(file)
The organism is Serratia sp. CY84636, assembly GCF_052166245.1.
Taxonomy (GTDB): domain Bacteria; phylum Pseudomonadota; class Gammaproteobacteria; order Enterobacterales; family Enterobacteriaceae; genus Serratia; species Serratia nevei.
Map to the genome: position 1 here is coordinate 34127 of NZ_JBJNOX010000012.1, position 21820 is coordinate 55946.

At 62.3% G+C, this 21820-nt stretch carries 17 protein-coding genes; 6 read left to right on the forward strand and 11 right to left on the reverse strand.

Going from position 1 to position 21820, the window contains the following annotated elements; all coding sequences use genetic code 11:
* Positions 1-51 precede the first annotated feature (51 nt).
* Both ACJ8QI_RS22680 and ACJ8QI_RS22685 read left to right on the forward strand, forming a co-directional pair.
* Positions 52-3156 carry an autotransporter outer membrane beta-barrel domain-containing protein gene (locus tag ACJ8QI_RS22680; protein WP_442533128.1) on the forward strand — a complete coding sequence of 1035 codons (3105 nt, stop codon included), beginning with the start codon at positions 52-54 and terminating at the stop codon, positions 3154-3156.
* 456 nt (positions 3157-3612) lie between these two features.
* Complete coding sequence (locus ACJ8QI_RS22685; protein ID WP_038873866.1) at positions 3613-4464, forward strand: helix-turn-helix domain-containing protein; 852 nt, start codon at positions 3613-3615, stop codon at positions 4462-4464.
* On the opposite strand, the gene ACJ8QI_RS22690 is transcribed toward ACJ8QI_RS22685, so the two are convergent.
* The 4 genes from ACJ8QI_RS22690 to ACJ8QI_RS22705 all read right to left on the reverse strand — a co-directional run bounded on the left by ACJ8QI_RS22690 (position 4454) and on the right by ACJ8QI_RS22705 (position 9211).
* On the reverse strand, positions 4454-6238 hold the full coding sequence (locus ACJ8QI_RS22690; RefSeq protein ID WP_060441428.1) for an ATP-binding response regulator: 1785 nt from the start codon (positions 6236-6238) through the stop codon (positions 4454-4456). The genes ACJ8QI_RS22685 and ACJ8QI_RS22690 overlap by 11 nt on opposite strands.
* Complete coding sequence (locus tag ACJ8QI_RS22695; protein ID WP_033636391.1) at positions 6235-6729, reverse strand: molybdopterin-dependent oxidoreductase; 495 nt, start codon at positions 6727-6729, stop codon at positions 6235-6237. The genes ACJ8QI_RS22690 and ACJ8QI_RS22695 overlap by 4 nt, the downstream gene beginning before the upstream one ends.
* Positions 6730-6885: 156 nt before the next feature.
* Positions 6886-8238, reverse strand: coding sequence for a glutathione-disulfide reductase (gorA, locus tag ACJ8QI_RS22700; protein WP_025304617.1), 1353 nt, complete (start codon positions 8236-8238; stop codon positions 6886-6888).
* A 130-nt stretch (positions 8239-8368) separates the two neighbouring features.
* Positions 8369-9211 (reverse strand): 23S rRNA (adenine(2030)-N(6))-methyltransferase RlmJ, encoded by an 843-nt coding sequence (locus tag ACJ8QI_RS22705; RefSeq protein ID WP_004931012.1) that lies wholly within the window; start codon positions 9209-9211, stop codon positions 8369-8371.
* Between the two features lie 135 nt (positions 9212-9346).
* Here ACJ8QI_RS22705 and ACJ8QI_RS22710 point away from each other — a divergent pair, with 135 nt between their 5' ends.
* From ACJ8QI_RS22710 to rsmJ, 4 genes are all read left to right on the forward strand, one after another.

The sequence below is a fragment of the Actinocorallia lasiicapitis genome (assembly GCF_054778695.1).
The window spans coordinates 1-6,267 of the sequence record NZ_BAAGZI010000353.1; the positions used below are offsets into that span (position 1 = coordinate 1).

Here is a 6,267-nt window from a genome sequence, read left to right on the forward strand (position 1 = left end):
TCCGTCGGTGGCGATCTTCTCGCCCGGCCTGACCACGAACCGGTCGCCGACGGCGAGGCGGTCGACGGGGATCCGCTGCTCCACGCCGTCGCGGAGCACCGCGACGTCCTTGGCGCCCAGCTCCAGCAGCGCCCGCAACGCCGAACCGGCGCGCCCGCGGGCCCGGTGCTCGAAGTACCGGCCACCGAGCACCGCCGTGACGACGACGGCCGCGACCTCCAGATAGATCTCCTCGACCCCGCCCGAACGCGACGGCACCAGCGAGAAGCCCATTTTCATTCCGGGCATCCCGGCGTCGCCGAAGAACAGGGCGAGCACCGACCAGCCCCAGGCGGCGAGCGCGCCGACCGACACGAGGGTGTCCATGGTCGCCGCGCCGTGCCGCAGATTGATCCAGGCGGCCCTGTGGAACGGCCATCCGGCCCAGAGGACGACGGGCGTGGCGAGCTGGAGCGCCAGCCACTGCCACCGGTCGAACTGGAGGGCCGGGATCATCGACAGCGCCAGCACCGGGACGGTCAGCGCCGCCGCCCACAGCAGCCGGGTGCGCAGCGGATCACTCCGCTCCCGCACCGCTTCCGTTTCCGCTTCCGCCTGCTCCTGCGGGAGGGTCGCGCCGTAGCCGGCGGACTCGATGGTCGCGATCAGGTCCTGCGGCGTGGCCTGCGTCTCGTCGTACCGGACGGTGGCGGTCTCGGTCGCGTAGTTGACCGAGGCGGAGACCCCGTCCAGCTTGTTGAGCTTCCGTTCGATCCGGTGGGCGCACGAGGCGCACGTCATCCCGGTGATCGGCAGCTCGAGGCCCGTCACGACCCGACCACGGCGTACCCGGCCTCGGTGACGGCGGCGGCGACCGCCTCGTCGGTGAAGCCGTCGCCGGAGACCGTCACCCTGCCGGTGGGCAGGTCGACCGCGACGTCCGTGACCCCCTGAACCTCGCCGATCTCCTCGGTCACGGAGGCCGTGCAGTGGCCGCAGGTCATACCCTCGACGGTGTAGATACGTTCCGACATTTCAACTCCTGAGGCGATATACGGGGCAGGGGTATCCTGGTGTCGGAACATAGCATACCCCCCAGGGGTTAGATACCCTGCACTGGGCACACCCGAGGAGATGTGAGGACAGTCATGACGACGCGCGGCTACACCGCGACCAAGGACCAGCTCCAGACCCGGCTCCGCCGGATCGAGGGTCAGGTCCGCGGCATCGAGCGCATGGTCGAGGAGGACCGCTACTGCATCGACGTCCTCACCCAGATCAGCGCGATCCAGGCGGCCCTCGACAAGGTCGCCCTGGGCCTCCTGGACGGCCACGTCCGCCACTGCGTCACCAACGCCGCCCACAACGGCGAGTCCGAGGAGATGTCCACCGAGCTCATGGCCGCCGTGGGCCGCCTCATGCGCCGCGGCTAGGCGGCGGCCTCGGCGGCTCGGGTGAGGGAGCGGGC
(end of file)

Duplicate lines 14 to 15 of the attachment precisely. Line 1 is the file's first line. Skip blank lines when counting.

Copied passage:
* Complete coding sequence (locus tag ACJ8QI_RS22695; protein ID WP_033636391.1) at positions 6235-6729, reverse strand: molybdopterin-dependent oxidoreductase; 495 nt, start codon at positions 6727-6729, stop codon at positions 6235-6237. The genes ACJ8QI_RS22690 and ACJ8QI_RS22695 overlap by 4 nt, the downstream gene beginning before the upstream one ends.
* Positions 6730-6885: 156 nt before the next feature.